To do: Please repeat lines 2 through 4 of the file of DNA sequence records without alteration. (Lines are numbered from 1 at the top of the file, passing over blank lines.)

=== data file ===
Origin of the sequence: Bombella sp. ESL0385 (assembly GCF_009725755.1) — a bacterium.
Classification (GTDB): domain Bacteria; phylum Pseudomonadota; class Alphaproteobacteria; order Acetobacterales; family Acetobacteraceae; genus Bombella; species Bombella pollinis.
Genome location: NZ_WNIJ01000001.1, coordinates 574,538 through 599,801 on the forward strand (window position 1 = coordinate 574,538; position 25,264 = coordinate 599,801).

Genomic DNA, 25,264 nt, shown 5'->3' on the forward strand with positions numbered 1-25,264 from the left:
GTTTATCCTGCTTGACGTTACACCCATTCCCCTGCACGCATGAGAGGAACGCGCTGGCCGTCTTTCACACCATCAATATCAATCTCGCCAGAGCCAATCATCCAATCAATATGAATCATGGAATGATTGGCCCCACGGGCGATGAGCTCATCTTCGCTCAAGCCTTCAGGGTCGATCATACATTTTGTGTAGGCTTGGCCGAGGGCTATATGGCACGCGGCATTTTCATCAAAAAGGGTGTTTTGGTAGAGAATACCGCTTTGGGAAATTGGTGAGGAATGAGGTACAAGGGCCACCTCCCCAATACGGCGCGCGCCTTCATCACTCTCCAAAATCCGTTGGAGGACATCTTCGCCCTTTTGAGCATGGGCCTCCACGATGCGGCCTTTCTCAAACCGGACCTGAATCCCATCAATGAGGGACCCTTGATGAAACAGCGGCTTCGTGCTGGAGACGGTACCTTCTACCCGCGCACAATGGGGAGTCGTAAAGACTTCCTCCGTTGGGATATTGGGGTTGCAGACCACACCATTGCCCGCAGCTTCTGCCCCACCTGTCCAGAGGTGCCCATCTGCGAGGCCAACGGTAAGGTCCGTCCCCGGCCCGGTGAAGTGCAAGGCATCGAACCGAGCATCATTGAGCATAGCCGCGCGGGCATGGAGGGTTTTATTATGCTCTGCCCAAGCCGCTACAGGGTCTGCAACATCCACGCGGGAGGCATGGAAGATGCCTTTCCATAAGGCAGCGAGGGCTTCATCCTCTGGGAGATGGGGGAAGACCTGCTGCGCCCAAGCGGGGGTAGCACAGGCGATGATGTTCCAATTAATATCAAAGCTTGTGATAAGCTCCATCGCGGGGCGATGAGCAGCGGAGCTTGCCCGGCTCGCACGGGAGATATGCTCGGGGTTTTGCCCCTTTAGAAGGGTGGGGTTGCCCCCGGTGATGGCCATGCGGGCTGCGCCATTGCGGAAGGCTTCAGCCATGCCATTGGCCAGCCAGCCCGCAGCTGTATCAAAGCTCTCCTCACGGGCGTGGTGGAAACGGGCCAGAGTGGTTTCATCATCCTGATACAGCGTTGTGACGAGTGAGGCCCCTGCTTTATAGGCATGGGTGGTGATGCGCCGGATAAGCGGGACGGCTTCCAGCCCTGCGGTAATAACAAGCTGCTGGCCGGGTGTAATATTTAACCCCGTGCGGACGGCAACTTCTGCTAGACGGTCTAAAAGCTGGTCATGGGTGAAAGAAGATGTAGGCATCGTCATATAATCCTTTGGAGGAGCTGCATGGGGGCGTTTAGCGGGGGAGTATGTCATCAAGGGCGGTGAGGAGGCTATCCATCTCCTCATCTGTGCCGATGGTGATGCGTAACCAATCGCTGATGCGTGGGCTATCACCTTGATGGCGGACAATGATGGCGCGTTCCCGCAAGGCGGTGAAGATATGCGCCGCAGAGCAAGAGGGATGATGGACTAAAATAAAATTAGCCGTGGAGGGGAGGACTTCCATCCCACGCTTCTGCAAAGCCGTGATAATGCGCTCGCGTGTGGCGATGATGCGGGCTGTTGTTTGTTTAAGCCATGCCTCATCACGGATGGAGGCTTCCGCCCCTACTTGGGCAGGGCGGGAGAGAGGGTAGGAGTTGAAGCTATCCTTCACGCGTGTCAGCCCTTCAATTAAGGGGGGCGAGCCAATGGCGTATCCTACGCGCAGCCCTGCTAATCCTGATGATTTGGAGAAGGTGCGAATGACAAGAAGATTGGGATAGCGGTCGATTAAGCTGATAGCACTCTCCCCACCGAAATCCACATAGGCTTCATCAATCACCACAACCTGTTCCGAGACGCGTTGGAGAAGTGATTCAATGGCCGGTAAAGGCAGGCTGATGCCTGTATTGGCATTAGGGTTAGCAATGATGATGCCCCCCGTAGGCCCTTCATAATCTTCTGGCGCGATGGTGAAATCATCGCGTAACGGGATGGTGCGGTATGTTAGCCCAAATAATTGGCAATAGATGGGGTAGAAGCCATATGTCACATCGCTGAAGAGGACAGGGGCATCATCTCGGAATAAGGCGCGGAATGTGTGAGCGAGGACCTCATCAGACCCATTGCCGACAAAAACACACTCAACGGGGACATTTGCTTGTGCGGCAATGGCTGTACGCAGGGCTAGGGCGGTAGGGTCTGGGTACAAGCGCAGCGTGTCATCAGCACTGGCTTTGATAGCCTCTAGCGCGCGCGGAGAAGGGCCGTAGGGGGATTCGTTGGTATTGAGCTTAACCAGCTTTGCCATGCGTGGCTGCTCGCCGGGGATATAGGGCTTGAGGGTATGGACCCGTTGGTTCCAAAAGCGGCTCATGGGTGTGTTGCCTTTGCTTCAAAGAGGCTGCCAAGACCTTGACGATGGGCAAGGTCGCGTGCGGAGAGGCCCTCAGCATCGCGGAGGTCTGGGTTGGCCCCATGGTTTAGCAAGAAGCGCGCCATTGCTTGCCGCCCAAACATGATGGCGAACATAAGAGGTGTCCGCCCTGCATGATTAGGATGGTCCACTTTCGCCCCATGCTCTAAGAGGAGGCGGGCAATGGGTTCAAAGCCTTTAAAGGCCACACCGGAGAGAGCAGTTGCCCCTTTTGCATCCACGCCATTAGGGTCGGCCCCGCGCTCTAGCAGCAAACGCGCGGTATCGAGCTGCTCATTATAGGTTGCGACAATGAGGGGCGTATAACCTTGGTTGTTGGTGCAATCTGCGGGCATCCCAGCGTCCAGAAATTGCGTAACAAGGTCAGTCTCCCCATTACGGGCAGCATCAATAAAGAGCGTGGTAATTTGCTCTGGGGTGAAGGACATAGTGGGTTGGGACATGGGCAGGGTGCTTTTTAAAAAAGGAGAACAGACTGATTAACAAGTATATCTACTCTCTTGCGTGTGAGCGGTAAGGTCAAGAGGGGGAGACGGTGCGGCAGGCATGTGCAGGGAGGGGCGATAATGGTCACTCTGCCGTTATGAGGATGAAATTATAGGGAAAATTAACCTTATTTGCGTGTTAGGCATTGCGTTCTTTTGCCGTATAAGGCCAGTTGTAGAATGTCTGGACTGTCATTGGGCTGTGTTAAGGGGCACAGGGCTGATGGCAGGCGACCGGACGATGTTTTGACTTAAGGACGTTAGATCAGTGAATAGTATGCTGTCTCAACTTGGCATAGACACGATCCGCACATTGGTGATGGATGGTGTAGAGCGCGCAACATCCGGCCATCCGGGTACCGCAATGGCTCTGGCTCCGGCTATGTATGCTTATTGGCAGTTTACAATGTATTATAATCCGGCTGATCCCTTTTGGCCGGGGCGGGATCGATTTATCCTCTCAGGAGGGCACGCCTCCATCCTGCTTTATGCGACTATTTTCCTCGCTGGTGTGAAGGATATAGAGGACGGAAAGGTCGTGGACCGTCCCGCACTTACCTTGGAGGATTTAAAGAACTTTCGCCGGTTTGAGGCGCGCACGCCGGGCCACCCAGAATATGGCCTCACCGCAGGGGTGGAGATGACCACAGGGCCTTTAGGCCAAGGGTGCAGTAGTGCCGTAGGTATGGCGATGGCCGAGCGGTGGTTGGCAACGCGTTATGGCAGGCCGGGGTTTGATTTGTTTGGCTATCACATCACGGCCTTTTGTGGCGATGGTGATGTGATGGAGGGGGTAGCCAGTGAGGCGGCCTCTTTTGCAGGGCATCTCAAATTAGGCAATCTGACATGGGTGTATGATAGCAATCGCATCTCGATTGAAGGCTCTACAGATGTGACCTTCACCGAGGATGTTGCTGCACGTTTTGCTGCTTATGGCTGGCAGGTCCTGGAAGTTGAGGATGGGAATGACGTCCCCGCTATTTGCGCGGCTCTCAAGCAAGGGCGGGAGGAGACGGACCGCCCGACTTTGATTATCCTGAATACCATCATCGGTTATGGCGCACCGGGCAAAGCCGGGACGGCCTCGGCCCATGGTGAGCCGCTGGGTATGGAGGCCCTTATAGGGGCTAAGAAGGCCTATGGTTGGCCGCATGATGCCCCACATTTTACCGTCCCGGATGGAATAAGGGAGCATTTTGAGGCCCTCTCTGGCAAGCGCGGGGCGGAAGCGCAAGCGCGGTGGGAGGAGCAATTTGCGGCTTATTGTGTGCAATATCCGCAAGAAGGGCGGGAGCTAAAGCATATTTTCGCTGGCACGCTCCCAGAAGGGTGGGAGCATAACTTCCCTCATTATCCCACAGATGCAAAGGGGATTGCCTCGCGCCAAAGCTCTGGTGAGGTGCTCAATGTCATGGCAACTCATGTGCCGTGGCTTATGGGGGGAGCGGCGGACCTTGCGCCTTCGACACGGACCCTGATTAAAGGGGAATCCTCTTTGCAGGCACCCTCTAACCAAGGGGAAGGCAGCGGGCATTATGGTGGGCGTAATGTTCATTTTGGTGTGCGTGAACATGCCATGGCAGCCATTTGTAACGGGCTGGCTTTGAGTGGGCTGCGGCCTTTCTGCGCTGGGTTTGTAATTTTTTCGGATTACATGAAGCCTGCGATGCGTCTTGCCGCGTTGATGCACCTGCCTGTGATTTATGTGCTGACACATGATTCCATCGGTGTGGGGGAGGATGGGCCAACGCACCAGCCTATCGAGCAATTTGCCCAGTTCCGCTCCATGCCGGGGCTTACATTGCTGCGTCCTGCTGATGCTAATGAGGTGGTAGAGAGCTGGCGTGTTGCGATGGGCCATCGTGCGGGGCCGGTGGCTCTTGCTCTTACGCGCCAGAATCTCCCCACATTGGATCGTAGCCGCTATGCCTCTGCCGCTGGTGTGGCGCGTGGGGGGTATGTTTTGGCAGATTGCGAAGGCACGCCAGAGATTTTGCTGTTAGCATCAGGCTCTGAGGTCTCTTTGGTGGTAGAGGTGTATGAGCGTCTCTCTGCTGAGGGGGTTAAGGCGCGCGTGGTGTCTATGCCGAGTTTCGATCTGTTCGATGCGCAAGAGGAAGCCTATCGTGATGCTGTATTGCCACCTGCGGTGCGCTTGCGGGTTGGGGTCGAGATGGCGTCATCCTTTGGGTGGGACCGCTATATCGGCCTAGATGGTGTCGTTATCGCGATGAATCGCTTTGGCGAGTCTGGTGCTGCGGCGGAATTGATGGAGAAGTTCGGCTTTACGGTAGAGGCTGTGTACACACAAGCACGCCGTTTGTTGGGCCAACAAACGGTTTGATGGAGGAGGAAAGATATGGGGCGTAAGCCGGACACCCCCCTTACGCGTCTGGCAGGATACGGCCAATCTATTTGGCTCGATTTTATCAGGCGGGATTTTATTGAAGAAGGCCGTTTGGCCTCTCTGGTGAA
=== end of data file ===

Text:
Classification (GTDB): domain Bacteria; phylum Pseudomonadota; class Alphaproteobacteria; order Acetobacterales; family Acetobacteraceae; genus Bombella; species Bombella pollinis.
Genome location: NZ_WNIJ01000001.1, coordinates 574,538 through 599,801 on the forward strand (window position 1 = coordinate 574,538; position 25,264 = coordinate 599,801).

Genomic DNA, 25,264 nt, shown 5'->3' on the forward strand with positions numbered 1-25,264 from the left: